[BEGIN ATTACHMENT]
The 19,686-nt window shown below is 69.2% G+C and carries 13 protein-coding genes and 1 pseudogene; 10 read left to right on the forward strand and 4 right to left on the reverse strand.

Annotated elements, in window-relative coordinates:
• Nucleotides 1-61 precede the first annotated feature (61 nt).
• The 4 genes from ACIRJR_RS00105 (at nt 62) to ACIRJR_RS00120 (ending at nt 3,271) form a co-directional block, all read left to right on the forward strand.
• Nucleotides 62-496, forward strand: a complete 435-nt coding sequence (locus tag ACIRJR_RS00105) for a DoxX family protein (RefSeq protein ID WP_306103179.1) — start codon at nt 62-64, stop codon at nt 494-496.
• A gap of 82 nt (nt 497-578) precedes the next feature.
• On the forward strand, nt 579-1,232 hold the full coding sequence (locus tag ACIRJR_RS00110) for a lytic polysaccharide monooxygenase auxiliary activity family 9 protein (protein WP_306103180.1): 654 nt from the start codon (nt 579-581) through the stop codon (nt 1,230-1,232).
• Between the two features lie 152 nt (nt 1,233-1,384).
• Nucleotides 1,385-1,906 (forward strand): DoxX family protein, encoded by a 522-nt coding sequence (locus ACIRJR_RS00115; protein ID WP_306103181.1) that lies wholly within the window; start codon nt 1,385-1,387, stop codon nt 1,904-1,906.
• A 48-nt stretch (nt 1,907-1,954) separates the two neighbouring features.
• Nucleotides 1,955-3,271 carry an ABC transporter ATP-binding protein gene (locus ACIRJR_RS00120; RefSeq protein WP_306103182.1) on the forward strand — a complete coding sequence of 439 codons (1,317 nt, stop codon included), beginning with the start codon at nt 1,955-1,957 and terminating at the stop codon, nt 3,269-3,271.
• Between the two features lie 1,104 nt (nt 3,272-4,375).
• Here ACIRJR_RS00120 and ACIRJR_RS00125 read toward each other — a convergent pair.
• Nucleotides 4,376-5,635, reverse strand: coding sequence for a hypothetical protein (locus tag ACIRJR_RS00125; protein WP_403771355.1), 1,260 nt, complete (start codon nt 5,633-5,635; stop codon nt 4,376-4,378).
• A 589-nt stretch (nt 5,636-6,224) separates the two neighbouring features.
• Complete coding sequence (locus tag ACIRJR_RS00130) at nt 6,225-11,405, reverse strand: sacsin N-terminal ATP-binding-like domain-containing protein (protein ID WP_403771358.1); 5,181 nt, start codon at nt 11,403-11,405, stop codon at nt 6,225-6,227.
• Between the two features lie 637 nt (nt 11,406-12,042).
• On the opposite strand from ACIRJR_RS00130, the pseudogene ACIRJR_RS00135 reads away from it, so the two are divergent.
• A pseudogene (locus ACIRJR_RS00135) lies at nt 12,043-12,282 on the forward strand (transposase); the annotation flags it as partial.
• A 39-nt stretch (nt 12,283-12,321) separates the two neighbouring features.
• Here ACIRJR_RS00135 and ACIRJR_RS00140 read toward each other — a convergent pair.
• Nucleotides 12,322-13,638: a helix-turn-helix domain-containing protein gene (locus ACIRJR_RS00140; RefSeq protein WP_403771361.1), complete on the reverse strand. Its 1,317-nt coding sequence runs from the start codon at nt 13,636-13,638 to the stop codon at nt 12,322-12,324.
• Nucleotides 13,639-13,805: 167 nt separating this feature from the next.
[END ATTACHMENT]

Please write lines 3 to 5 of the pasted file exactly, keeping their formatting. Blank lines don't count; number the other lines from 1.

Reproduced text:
• Nucleotides 1-61 precede the first annotated feature (61 nt).
• The 4 genes from ACIRJR_RS00105 (at nt 62) to ACIRJR_RS00120 (ending at nt 3,271) form a co-directional block, all read left to right on the forward strand.
• Nucleotides 62-496, forward strand: a complete 435-nt coding sequence (locus tag ACIRJR_RS00105) for a DoxX family protein (RefSeq protein ID WP_306103179.1) — start codon at nt 62-64, stop codon at nt 494-496.